In Europe, where the car has been a home run, selling 250,000 units to date, three 4-cylinder engines are offered: a 1.2-liter rated at 59 horsepower, a 1.3-liter turbodiesel providing 68 horsepower and a 1.4-liter that scares the century mark with its 94-horsepower output. Conjecture puts the 1.4-liter engine under the hood of the model bound for this side of the pond, and based on the current state of the U.S. dollar, we wouldn't be surprised to see the 500 built in North America at some point; if the dollar stays low, it might be cheaper to produce the cars here rather than in Europe.
The Mazda2 is off to a great start; its portfolio includes a runner-up finish to the Fiat 500 in the 2008 European Car of the Year balloting and winning the 2008 World Car of the Year award. The two previous World Car winners include the Lexus LS 460 and BMW 3-Series, so the diminutive hatchback is in good company.
Known as the Demio overseas, the Mazda2's identity crisis will be with the Ford Fiesta, which is built on the same "global" chassis and shares a good measure of sheet metal with the Mazda. Will the power of zoom-zoom prevail? Thanks to intuitive suspensions, Mazda vehicles have always provided an engaging drive, as illustrated by the Miata, Mazda3 and RX-8. After its unveiling at the 2009 Los Angeles Auto Show, we can't wait to get some seat time in the Deuce.
The Ford Fiesta is a newcomer to the European market but has racked up 500,000 in sales since its debut in October 2008. That's an impressive one-year tally. Will it be the same "bull in a china shop" on the North American stage when the curtain rises in 2010? We foresee buyers playing the patriotic card and sticking by the Blue Oval for a number of reasons, one of which is respect for Ford not taking any bailout dollars.
Plus, the Fiesta was a finalist in the 2009 World Car of the Year balloting, along with the VW Golf VI and Scion iQ. The entry-level automotive segment means more now than it ever has as automakers tussle for market share, so this Fiesta needs to be a well-attended party.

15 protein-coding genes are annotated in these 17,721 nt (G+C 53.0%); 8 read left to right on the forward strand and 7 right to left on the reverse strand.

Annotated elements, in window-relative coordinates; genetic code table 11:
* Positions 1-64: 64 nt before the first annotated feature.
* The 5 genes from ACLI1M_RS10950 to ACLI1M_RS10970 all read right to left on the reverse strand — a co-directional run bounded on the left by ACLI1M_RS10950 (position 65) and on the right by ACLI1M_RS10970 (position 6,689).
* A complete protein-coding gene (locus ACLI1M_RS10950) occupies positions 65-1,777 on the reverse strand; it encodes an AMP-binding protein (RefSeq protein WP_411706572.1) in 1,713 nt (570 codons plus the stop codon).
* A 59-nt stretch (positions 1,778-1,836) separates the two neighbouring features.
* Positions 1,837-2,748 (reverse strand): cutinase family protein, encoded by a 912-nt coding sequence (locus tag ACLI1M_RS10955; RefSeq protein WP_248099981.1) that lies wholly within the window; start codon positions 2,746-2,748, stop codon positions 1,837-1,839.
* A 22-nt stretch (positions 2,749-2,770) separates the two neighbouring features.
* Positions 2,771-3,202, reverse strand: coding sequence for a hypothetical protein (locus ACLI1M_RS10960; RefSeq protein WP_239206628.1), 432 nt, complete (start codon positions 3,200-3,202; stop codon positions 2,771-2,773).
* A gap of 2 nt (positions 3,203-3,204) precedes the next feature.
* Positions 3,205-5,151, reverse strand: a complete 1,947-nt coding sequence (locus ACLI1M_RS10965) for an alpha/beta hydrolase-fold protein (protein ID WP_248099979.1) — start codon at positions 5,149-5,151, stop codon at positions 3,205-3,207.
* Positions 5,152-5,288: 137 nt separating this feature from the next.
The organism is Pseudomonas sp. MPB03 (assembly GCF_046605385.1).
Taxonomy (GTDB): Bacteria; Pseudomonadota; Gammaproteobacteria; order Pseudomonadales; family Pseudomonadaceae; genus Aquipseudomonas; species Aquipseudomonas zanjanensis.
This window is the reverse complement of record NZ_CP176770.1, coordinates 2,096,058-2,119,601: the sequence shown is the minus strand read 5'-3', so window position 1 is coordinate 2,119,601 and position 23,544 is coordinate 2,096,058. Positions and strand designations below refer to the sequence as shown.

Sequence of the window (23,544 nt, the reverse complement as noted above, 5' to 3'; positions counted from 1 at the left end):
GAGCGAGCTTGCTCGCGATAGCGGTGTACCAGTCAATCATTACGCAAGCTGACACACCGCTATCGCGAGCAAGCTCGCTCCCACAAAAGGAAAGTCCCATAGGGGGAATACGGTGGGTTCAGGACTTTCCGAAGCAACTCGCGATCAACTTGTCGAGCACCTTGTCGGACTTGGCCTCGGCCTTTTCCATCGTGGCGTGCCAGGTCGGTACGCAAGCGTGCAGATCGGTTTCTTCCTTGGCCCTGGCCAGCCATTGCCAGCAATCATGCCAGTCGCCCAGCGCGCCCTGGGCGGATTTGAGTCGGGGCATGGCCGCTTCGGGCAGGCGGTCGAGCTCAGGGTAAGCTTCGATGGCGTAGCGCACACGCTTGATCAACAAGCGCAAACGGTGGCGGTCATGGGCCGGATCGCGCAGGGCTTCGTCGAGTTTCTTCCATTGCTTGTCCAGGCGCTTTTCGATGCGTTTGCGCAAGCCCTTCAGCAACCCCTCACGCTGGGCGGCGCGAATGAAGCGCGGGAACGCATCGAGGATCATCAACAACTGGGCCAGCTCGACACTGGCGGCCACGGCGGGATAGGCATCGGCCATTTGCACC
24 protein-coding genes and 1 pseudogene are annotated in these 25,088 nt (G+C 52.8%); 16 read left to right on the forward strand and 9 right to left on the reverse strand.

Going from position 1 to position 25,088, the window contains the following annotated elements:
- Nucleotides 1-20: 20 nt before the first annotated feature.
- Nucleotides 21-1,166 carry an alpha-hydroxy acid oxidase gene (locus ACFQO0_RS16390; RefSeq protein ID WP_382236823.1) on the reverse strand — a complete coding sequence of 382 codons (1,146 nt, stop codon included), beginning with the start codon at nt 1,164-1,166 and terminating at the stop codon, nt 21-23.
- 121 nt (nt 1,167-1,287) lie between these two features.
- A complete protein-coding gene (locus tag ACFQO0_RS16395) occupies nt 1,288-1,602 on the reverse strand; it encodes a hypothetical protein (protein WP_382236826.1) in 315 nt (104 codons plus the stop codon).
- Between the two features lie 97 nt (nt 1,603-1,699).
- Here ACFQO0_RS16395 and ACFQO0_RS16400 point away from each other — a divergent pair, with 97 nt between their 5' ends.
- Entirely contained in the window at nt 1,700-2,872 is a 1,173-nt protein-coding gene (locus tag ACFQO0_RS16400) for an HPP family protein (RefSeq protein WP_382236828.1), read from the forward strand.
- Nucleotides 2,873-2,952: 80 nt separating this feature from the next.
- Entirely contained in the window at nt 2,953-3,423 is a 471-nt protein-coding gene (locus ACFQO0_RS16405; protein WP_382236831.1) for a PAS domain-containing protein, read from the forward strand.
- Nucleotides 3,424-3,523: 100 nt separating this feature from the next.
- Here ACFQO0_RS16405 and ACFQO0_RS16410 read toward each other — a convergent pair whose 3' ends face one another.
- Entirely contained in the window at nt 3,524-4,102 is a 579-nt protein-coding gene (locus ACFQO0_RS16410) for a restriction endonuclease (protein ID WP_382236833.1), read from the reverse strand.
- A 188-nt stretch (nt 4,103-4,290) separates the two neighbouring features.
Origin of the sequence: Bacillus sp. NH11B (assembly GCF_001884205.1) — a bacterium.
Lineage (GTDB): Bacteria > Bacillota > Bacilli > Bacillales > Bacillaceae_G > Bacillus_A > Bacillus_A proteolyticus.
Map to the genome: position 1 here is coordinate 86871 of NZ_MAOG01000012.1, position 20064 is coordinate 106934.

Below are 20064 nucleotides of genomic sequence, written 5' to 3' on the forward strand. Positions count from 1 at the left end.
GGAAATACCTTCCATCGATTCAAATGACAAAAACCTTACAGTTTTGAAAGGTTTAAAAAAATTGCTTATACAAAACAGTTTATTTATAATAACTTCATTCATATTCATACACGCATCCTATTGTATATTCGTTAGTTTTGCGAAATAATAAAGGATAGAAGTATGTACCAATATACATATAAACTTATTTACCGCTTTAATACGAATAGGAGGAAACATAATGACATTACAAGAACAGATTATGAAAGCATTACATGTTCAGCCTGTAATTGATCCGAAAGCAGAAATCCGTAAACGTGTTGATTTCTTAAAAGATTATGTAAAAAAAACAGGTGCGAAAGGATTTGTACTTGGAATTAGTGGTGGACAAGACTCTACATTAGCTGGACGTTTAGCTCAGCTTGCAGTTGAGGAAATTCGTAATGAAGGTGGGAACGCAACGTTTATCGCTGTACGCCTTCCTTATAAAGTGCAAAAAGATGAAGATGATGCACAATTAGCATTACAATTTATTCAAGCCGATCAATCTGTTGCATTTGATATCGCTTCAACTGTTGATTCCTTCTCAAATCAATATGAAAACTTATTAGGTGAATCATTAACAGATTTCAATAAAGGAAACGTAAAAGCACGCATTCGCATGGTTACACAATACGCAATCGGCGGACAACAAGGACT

The Scion iQ has more and bigger questions surrounding its U.S. debut than any other car on this list. It's great at what it's designed to do, but will America want what it does? Is it too small to embrace?
Toyota will be rebadging its diminutive iQ as a Scion this year. The iQ is a solid machine. In 2008 it took home Japan Car of the Year honors, but its viability here in the U.S. is seriously in question. First, it has a major identity crisis: Does it really belong in the B-segment or should the iQ and smart fortwo be put in an A-class or micro-mini-car segment?
The questions don't end there. Do Americans have a size threshold, making the iQ somehow too small to be taken seriously? Will a true city car that seats a maximum of three occupants while displacing 1.3 liters under the hood fly in the land of land yachts? Have our psyches pulled a 180-degree turn, or are gas prices currently too low for us to embrace such a diminutive ride that sacrifices utility for efficiency?
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Evan Griffey served as an editor of Turbo & High Tech Performance, a pioneering publication about sport-compact tuning. Today Griffey freelances for Import Tuner, Sport Compact Car, Car Audio and Siphon.